United Airlines CEO Oscar Munoz said Wednesday that he has no idea when Boeing's grounded 737 Max jets will fly again.
"I think it's fair to say that we do not know yet ... We have really no sense of it at this point in time," he said on CNBC's "The Exchange."
The Max has been grounded since mid-March after its anti-stall software was implicated in two crashes in Ethiopia and Indonesia since October that killed a total of 346 people. United has grounded its 14 Boeing Max jets through early July, along with other carriers like Southwest and American.
"It's important that when we return this aircraft to flight, that we do it in relative unison and lockstep around not just the U.S. but the world. So we'll have to monitor and engage that," Munoz said.
Boeing, which expects a $1 billion hit from the groundings, said Wednesday it will pause share buybacks and is withdrawing its full-year 2019 financial forecast while it works works on a software update. The company has cut production and halted deliveries. It said it's completed 96 flights totaling over 159 hours of air time with its new anti-stall software upgrade.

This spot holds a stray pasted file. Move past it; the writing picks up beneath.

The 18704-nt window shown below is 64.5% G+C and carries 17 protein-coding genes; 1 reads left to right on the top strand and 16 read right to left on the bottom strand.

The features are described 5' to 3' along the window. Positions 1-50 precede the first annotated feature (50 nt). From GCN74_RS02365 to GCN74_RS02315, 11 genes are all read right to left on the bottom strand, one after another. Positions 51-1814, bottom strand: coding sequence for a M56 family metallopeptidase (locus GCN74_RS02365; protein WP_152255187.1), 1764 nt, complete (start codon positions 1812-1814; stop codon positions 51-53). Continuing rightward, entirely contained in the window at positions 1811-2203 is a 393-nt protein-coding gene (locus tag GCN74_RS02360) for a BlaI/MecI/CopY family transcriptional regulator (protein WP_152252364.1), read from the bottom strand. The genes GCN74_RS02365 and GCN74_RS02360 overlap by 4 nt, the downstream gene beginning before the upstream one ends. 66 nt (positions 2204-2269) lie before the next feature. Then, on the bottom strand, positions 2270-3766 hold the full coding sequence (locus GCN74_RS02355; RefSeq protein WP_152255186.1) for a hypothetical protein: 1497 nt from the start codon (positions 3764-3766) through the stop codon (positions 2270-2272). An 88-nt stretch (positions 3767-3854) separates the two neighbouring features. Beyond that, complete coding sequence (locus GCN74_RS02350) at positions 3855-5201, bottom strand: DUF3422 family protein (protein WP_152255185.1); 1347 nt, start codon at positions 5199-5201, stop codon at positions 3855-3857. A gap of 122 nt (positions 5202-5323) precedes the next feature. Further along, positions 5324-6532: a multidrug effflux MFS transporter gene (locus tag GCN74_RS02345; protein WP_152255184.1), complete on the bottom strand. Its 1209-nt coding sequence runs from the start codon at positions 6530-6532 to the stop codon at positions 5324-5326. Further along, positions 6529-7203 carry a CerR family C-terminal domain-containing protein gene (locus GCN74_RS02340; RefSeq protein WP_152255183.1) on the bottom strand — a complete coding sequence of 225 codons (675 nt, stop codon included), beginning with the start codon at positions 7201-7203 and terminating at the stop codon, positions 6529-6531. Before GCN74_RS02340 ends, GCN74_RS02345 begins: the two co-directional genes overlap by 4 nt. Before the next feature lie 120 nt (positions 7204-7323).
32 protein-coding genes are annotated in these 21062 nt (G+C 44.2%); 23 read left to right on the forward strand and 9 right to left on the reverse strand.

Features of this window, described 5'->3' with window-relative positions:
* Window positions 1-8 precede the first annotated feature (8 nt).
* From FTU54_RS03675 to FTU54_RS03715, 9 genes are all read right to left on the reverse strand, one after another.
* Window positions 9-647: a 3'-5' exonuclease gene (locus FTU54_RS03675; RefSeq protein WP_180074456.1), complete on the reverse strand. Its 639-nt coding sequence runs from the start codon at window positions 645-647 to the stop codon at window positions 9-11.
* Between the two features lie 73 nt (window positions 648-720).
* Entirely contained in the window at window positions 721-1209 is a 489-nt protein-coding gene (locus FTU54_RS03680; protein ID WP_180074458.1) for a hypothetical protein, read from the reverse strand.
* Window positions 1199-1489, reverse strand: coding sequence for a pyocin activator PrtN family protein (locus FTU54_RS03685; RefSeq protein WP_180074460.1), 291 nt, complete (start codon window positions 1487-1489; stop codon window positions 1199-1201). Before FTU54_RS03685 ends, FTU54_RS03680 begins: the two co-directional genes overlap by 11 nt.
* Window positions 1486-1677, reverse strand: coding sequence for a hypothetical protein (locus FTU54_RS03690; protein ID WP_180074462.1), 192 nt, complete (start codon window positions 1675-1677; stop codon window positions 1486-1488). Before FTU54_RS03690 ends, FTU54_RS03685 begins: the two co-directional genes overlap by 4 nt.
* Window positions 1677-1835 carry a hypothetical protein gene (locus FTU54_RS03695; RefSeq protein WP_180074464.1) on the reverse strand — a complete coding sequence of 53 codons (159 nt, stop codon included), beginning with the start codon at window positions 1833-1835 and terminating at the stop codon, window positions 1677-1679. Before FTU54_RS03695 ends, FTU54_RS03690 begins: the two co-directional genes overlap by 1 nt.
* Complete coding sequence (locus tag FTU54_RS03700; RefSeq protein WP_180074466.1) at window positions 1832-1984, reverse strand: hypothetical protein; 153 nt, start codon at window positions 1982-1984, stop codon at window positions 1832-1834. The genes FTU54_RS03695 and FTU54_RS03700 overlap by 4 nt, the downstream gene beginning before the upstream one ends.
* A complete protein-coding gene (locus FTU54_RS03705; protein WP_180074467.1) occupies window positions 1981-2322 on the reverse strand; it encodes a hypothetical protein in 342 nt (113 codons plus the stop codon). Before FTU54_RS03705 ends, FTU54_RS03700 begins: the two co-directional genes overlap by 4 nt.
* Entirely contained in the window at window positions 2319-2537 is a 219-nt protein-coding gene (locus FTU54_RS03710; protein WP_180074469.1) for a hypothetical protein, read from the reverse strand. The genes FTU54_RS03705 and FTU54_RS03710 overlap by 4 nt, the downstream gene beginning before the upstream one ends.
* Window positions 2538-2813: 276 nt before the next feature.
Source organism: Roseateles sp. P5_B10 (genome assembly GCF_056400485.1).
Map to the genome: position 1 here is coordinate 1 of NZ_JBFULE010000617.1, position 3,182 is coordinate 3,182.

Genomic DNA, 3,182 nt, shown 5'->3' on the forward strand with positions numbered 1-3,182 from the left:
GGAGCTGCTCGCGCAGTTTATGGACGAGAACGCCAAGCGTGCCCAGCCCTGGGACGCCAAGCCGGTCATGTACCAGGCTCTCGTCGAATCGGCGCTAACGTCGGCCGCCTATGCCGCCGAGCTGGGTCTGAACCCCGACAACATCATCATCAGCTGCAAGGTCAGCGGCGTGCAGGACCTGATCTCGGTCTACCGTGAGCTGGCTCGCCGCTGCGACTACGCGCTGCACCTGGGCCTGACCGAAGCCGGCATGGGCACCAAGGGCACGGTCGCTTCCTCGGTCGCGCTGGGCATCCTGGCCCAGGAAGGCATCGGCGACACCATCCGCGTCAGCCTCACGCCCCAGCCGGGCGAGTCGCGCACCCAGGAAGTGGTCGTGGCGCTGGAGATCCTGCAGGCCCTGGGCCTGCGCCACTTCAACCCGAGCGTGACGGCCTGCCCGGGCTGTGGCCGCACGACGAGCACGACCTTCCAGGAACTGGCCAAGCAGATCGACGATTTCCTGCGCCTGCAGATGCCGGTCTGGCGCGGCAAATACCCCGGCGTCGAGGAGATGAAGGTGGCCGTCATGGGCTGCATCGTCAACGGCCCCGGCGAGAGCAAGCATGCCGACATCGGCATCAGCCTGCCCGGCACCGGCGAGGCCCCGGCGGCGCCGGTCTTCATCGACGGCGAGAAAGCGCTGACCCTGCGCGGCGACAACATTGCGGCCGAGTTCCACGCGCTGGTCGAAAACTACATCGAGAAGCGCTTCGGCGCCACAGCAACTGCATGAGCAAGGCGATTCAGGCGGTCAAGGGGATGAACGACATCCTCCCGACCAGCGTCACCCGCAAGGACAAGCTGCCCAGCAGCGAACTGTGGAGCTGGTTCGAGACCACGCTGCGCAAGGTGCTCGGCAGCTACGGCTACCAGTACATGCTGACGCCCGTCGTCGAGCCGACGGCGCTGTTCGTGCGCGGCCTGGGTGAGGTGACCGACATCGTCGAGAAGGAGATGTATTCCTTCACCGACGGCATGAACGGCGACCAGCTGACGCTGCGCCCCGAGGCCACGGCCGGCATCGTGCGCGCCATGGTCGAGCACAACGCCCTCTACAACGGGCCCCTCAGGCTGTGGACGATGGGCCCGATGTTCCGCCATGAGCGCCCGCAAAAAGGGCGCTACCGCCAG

The Federal Aviation Administration said April 16 that its initial review showed Boeing's update to the MCAS system was "operationally suitable."
United Continental Holdings, the parent company of United, reported earnings on Tuesday that topped Wall Street estimates on first-quarter profit but missed on revenue. United has 16 Maxes scheduled for delivery in the second half of the year, and Munoz said that if the grounding continues the airline will feel the impact.